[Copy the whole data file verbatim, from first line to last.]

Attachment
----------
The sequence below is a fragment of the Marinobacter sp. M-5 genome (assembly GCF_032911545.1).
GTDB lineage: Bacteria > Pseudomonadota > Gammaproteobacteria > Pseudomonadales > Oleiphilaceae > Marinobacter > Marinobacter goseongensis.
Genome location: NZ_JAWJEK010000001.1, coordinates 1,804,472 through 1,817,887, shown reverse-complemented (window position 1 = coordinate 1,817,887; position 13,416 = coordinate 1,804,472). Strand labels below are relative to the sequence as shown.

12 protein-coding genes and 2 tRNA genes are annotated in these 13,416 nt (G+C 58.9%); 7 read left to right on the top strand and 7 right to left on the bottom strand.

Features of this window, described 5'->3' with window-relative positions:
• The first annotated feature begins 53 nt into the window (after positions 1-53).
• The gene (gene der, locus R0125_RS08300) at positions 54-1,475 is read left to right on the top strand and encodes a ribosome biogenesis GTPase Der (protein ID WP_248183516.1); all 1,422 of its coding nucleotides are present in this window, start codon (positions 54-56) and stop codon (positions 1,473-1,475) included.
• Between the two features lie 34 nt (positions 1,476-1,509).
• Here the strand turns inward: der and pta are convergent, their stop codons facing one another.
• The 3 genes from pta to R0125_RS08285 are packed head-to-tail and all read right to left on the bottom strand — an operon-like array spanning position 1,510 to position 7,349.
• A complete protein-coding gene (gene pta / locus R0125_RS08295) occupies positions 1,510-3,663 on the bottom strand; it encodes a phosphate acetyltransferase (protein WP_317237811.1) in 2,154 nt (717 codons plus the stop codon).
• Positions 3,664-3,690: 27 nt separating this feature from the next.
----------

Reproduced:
The sequence below is a fragment of the Marinobacter sp. M-5 genome (assembly GCF_032911545.1).
GTDB lineage: Bacteria > Pseudomonadota > Gammaproteobacteria > Pseudomonadales > Oleiphilaceae > Marinobacter > Marinobacter goseongensis.
Genome location: NZ_JAWJEK010000001.1, coordinates 1,804,472 through 1,817,887, shown reverse-complemented (window position 1 = coordinate 1,817,887; position 13,416 = coordinate 1,804,472). Strand labels below are relative to the sequence as shown.

12 protein-coding genes and 2 tRNA genes are annotated in these 13,416 nt (G+C 58.9%); 7 read left to right on the top strand and 7 right to left on the bottom strand.

Features of this window, described 5'->3' with window-relative positions:
• The first annotated feature begins 53 nt into the window (after positions 1-53).
• The gene (gene der, locus R0125_RS08300) at positions 54-1,475 is read left to right on the top strand and encodes a ribosome biogenesis GTPase Der (protein ID WP_248183516.1); all 1,422 of its coding nucleotides are present in this window, start codon (positions 54-56) and stop codon (positions 1,473-1,475) included.
• Between the two features lie 34 nt (positions 1,476-1,509).
• Here the strand turns inward: der and pta are convergent, their stop codons facing one another.
• The 3 genes from pta to R0125_RS08285 are packed head-to-tail and all read right to left on the bottom strand — an operon-like array spanning position 1,510 to position 7,349.
• A complete protein-coding gene (gene pta / locus R0125_RS08295) occupies positions 1,510-3,663 on the bottom strand; it encodes a phosphate acetyltransferase (protein WP_317237811.1) in 2,154 nt (717 codons plus the stop codon).
• Positions 3,664-3,690: 27 nt separating this feature from the next.